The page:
Three Agricultural Pillars to Yield a New U.S. Relation With Cuba | Commentary
By Arturo Lopez-Levy and Paul Johnson Just a few days after the historic visit of Secretary of State John Kerry to Cuba to raise the flag and open the new U.S. embassy, expectations are growing about what will happen next. Within the executive branch, the debate is less about adjusting the embargo but more focused on the right way to replace it. In that sense, the opening of the embassies should be thought of as prelude to new ideas for intensifying the rapprochement with Cuba.
In the new hour of U.S.-Cuba relations, it is important not to succumb to false expectations. This is a complex relationship with deep differences in values and interests between the two countries. The good news is that Cuba and the United States share economic, political and security objectives. Good management of these objectives would generate tactical trust and provide understanding for larger strategic cooperation.
One of the key points where the two governments have a clear opportunity to advance trust and understanding is food security. Beginning in 2000, agriculture pioneered the first commercial opening to Cuba since the embargo was put into place four decades before. Since then the U.S. was eventually able to sell $5 billion in farm products to the island.
Because Cuba imports between 70 percent to 80 percent of the food it consumes, it is highly vulnerable to a potential run-up in world food prices. Food deficits can create uncertainties that slow down the processes of economic reform, political liberalization and intergenerational transition in which Cuba is immersed. Just by buying and selling agricultural products in the United States, Cuba could save millions in transportation costs alone.
In contrast, cooperation and food trade between Cuba and the U.S. represents a win-win for both countries. Economic reforms in Cuba have prioritized market-oriented changes in the agricultural sector. The goal of building a sustainable agriculture in Cuba aligns American interests and values with those of the Cuban reformers.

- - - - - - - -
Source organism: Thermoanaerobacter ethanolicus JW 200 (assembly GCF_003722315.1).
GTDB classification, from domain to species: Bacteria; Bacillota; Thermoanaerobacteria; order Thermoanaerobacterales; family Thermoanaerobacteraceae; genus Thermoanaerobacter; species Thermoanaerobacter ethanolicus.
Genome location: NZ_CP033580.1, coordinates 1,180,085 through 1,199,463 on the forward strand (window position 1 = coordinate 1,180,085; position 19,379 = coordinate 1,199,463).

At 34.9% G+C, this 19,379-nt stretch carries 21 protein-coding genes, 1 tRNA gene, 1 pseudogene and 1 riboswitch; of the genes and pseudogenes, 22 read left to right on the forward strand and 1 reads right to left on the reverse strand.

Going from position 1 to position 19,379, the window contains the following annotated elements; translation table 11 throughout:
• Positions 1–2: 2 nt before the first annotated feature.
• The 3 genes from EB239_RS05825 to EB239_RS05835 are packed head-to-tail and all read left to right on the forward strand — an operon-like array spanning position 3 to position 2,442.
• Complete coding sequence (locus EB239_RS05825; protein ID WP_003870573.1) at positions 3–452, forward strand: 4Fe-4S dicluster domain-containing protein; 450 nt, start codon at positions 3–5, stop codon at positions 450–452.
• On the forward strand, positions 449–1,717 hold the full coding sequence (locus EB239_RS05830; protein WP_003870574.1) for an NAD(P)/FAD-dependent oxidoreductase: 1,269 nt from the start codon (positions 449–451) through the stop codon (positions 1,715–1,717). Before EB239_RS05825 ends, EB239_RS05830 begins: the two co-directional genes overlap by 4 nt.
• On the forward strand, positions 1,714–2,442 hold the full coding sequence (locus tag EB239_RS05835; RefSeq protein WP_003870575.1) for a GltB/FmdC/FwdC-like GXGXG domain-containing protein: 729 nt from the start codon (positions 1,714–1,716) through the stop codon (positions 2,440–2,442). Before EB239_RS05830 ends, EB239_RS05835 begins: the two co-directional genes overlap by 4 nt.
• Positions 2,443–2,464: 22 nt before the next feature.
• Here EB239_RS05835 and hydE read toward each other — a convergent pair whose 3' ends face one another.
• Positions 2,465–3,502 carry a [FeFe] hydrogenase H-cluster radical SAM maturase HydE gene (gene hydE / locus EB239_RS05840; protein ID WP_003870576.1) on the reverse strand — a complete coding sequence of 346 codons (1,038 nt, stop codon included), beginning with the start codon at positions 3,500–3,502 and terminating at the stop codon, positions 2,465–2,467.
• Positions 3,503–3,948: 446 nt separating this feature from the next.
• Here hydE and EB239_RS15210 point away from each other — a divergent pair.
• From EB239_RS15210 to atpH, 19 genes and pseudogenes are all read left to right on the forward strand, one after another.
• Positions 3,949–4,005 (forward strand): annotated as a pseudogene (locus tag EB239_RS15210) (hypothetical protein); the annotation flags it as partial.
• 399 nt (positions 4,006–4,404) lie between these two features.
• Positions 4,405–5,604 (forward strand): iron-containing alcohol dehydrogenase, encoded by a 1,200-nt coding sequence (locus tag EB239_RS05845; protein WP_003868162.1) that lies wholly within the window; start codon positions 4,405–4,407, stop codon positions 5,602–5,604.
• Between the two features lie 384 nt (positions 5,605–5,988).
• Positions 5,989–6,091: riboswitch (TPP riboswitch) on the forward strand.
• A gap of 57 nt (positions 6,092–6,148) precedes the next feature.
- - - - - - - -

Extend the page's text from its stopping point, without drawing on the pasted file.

Support for private farmers and cooperatives and the handing over of land in usufruct represent important institutional progress in human rights. U.S-Cuba food security cooperation will improve the right to nutrition, development, education and private property. Rather than promoting regime change by confrontation, American support for a market oriented Cuban agriculture would encourage other economic sectors to emulate its successful path.
With Cuba, there are additional steps President Barack Obama and Congress should take — based on these three pillars — to create a more comprehensive and mutually beneficial agricultural relationship between our countries:
1) Increase trade, investment and cooperation between the business sectors of both countries. Cuba will buy more from the U.S. if it is permitted to export more of its products here and when U.S. agriculture suppliers are permitted to compete against Cuba’s current business partners that have the ability to offer credit. Cuba should open significant space to its private sector for the purchase of agricultural equipment in the U.S. easing the inherited rigidities of its state monopoly of foreign trade.
2) Intensify the relationship between the ministries of agriculture of the two governments. Given the health sensitivity of food and agriculture, the geographical proximity, and the need for phytosanitary protection, the two governments have to cooperate on issues relating to food security. Bilateral exchanges should be reinforced by joint programs of multilateral institutions such as the World Food Programme and the UN Food and Agriculture Organization. Cuba should overcome its Cold War aversion to the OAS system and join the Inter-American Institute for Cooperation on Agriculture.
3) Promote agriculture educational cooperation. Cuba and the United States should integrate efforts in agricultural, livestock and biotechnology education. The U.S. can provide scholarships for Cuban agronomists, engineers, veterinarians, and managers of agriculture-related businesses to study in American universities. The Department of Agriculture should support U.S. participation in bilateral and multilateral projects to support Cuban development, reform and openness.
Finally the importance of the agricultural community on the 2016 American electoral map cannot be understated. Although several Midwest farm states helped elect President Obama, their governors, and state and federal legislators continue to be predominantly Republican. There are also close social links between agricultural groups and conservative bases throughout the U.S., ties that are no longer limited to Florida domestic politics. This reality is important as agricultural states provide a powerful base of support for improving future U.S./Cuba relations.
Arturo Lopez-Levy is an adjunct professor at the Center for Global Affairs of New York University. Paul Johnson is the co-founder of the U.S. Agriculture Coalition for Cuba.
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